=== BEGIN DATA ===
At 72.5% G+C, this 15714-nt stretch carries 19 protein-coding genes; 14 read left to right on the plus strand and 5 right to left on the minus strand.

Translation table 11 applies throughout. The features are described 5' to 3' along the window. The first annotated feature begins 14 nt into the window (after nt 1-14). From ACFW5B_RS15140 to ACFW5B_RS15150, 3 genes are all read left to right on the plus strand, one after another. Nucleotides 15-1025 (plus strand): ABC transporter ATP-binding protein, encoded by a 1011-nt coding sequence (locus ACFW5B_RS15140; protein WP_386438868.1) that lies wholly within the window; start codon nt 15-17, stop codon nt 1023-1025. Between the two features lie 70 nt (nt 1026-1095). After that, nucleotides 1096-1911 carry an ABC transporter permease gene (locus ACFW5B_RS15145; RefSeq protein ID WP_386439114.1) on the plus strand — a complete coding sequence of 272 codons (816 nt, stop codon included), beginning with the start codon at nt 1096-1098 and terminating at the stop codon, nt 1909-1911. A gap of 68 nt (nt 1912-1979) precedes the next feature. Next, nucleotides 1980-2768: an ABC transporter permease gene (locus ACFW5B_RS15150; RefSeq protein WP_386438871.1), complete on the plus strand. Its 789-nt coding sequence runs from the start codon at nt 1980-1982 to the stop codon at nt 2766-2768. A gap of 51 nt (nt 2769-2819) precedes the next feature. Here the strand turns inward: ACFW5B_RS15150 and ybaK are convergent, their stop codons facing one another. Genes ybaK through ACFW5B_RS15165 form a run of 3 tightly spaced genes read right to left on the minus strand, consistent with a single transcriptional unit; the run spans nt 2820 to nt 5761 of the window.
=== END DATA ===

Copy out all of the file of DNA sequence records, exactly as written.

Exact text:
At 72.5% G+C, this 15714-nt stretch carries 19 protein-coding genes; 14 read left to right on the plus strand and 5 right to left on the minus strand.

Translation table 11 applies throughout. The features are described 5' to 3' along the window. The first annotated feature begins 14 nt into the window (after nt 1-14). From ACFW5B_RS15140 to ACFW5B_RS15150, 3 genes are all read left to right on the plus strand, one after another. Nucleotides 15-1025 (plus strand): ABC transporter ATP-binding protein, encoded by a 1011-nt coding sequence (locus ACFW5B_RS15140; protein WP_386438868.1) that lies wholly within the window; start codon nt 15-17, stop codon nt 1023-1025. Between the two features lie 70 nt (nt 1026-1095). After that, nucleotides 1096-1911 carry an ABC transporter permease gene (locus ACFW5B_RS15145; RefSeq protein ID WP_386439114.1) on the plus strand — a complete coding sequence of 272 codons (816 nt, stop codon included), beginning with the start codon at nt 1096-1098 and terminating at the stop codon, nt 1909-1911. A gap of 68 nt (nt 1912-1979) precedes the next feature. Next, nucleotides 1980-2768: an ABC transporter permease gene (locus ACFW5B_RS15150; RefSeq protein WP_386438871.1), complete on the plus strand. Its 789-nt coding sequence runs from the start codon at nt 1980-1982 to the stop codon at nt 2766-2768. A gap of 51 nt (nt 2769-2819) precedes the next feature. Here the strand turns inward: ACFW5B_RS15150 and ybaK are convergent, their stop codons facing one another. Genes ybaK through ACFW5B_RS15165 form a run of 3 tightly spaced genes read right to left on the minus strand, consistent with a single transcriptional unit; the run spans nt 2820 to nt 5761 of the window.